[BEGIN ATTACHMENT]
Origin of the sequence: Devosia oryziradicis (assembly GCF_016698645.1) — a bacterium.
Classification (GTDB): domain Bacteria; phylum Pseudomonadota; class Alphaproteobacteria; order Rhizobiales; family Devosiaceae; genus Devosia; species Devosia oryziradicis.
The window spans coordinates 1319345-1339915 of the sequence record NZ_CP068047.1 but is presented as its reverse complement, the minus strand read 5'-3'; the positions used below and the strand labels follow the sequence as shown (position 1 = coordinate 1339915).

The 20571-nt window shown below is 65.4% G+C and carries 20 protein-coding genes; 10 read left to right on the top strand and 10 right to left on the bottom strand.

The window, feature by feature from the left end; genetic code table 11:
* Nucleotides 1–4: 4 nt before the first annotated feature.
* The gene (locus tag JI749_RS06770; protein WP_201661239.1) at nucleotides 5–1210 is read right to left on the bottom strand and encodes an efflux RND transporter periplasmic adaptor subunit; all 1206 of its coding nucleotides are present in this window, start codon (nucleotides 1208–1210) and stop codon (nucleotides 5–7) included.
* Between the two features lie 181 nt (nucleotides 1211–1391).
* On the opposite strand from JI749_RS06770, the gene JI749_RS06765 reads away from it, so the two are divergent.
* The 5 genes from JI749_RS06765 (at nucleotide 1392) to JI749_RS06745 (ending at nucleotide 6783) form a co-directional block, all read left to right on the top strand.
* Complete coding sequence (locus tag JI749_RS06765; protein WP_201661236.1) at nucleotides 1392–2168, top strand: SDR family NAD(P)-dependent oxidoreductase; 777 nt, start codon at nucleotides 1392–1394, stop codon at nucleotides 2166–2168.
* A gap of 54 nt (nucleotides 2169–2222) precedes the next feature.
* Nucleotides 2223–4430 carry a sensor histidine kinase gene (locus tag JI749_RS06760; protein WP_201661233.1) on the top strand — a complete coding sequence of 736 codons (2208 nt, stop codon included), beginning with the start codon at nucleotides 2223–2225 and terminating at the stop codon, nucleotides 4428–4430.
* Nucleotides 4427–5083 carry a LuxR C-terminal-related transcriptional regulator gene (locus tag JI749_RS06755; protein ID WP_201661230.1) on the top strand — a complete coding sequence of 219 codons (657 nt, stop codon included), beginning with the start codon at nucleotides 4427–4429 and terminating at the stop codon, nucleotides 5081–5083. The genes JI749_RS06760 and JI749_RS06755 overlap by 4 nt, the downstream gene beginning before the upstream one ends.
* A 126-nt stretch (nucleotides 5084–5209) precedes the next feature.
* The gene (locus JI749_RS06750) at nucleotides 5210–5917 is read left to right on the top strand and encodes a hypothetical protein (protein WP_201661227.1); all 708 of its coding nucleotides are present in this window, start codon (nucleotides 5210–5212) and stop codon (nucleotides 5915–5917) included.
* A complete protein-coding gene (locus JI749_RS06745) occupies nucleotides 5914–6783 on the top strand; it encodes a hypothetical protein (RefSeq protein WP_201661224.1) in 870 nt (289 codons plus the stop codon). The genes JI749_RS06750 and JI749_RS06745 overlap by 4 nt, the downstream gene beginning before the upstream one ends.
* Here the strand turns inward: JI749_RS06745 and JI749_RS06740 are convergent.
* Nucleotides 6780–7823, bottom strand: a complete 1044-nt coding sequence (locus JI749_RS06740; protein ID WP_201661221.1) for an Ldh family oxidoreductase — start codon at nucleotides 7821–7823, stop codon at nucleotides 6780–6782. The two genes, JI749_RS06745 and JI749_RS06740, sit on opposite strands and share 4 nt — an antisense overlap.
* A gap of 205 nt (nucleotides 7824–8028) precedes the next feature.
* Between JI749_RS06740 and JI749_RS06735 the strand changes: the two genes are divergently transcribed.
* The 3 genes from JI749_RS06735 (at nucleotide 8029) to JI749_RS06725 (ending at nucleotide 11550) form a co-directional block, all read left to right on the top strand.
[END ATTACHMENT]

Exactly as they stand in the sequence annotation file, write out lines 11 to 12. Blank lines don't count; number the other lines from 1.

* Complete coding sequence (locus tag JI749_RS06765; protein WP_201661236.1) at nucleotides 1392–2168, top strand: SDR family NAD(P)-dependent oxidoreductase; 777 nt, start codon at nucleotides 1392–1394, stop codon at nucleotides 2166–2168.
* A gap of 54 nt (nucleotides 2169–2222) precedes the next feature.